I think you’ve done a really great job of explaining how it all works there. Well done.
[00:24:31] Vinny McKee: Thank you.
[00:24:32] Nathan Wrigley: So the backend then handles all of that. I’m just curious. Is there any situation that you can imagine where the editor view, what it is that we’re doing in the backend to actually create the block on our website, where you would like that to be radically different from the front end view. Perhaps the editor view is going to be much more basic and stripped back. And then ultimately the view that people see on the website is going to be a bit richer. I’m just trying to figure out why those two sections are separate.
[00:25:01] Vinny McKee: Yeah. So I think part of it could come down to user preference and then another part of it might just depend on block output, starting with user preference.
It’s possible that some users might just have a preference where in the editor view, maybe they want almost more of a forum based approach to inputting the data for the block. So rather than displaying a rich preview of the block, maybe they just want to way for clients to input data. But then on the front end, of course, you know, it needs to be formatted properly or the way that they want to look. And that might be one example where you would create a separate view for the front end versus the editor view. I think another example is where maybe you needed the market to be different. So for example, say you want to create a grid, a block that displays a grid of, logos for example, and you want each logo to be linkable, and this might be a contrived example because there’s probably other ways that you could do it as well. But just as an example, let’s say you wanted to create a block like that, and you could, in the end of their view, add like an image component that would allow you to select an image for the logo. And then you could add a text field that would allow you to enter the link for the logo. But you may not want to wrap the image component within a link in the editor view because you don’t want it to interfere with being able to select an image, and when you’re editing the blocks. So maybe you want to tweak the markup for the front end. So then on the front end, it would actually wrap the image within a link element, if that makes sense. So that’s another example. And especially with the free version, because there’s no conditional logic, that would be one way you could achieve altering the markup.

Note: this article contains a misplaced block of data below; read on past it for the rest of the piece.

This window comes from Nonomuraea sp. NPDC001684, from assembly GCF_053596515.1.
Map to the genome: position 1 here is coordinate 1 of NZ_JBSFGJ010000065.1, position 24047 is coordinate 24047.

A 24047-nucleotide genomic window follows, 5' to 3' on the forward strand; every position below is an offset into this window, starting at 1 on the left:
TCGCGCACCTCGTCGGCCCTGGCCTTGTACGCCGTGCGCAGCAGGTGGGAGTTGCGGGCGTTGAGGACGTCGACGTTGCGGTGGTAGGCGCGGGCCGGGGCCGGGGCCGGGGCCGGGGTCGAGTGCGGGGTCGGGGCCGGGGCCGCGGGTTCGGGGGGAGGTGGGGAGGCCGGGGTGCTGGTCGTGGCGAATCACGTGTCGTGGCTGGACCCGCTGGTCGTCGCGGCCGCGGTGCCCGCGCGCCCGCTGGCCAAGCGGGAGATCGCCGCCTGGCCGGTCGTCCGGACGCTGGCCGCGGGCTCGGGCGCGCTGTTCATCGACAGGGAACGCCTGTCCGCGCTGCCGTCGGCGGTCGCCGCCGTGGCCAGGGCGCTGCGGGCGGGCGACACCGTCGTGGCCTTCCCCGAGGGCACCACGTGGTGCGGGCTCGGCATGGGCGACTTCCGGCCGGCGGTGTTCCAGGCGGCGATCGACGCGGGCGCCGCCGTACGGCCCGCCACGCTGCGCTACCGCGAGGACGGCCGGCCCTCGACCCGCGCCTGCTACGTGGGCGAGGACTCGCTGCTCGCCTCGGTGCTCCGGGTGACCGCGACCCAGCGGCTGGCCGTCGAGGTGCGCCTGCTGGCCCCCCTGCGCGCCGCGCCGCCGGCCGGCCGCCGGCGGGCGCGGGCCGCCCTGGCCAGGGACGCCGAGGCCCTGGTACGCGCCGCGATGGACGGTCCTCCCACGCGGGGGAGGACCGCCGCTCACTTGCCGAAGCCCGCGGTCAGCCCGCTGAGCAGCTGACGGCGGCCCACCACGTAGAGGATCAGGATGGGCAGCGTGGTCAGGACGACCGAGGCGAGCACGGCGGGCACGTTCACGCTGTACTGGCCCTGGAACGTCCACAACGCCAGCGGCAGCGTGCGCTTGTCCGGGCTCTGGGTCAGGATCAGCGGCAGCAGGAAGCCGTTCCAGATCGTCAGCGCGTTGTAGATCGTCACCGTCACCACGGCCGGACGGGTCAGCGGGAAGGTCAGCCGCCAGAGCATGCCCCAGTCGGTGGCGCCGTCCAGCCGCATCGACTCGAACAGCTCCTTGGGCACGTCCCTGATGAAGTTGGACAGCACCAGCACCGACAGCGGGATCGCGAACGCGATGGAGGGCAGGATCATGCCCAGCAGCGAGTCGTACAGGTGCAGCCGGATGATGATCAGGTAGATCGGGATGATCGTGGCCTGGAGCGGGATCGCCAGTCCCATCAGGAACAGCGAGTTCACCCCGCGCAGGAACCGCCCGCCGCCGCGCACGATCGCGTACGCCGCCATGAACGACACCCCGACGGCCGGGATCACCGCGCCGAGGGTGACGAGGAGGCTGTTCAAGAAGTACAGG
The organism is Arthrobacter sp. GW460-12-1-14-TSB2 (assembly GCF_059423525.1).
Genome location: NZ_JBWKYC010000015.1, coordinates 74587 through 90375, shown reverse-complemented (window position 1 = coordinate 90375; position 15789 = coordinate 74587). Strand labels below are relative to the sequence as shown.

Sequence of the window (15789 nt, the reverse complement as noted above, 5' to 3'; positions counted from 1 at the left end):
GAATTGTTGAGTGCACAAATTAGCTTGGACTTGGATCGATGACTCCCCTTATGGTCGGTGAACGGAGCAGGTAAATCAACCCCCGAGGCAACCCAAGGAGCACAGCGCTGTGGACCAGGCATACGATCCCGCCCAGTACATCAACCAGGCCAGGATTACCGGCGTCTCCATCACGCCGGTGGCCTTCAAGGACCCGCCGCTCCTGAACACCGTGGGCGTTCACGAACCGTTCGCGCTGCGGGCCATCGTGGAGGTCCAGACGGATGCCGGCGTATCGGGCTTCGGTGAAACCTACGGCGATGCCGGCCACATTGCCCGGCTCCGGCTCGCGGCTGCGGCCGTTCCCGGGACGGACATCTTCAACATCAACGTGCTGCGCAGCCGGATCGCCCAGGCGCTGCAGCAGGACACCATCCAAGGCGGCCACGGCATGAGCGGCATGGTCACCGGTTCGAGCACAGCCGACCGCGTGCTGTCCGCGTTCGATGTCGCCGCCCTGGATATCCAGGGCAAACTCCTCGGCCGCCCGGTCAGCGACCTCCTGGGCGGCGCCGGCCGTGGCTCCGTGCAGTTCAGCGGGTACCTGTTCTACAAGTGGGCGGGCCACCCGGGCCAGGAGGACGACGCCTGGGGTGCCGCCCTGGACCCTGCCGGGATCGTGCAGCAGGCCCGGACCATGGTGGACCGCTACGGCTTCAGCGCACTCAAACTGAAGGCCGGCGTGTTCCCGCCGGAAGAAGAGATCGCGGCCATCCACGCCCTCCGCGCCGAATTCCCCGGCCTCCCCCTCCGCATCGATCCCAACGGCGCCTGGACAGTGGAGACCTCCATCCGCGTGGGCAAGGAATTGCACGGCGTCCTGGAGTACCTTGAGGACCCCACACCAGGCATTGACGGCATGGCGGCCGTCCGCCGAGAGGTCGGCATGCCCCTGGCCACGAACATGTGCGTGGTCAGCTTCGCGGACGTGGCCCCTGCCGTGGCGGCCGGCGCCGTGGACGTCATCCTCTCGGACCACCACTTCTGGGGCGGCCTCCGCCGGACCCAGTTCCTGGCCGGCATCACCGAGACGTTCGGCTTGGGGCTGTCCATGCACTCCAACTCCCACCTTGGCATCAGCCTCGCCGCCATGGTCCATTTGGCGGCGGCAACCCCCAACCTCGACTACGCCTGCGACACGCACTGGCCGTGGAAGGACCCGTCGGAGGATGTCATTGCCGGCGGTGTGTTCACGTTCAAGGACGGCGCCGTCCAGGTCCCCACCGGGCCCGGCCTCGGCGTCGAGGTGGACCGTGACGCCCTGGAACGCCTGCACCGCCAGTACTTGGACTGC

[00:26:40] Nathan Wrigley: Actually, the more I think about it, the more that I can imagine situations where the two might be really useful to be separated. So I’m just at the minute been looking recently at real estate agent websites, and it might be quite useful if you had a block to do with a house and you were uploading all of the bits and pieces associated with that house, particularly the images. You might want those images to display in a really full on way on the website, large colorful, and what have you, and you may just want the thumbnail on the backend so that you can see that something has been uploaded, but you don’t as the person maintaining that block, you don’t actually need to see them in all their glory. But the person coming to the website, who’s thinking about buying that house would probably wish to see them in all their glory. So yes, I’m making in roads into what you’re thinking there, I think. Is that the right idea there?
[00:27:26] Vinny McKee: Yeah, exactly. That’s a great example. And I think similar to that, something like maybe a slide show or like a hero section where maybe it displays just one image, but changes on page reload or something. So on the front end, you really only see one image, but on the back end, you need to be able to add multiple images, but you might want to way to show which images are selected. So you might display those images in the block, on the back end, but then on the front end, you would only see one image at a time. But yeah, the example that you gave to you, I think is, perfect.
[00:27:54] Nathan Wrigley: Yes. So the tool itself is a very much a drag and drop tool. You’re dragging in components that you wish your block to have, be those images, text fields, buttons, what have you. Imagine you’re building up these Lego bricks to make your block.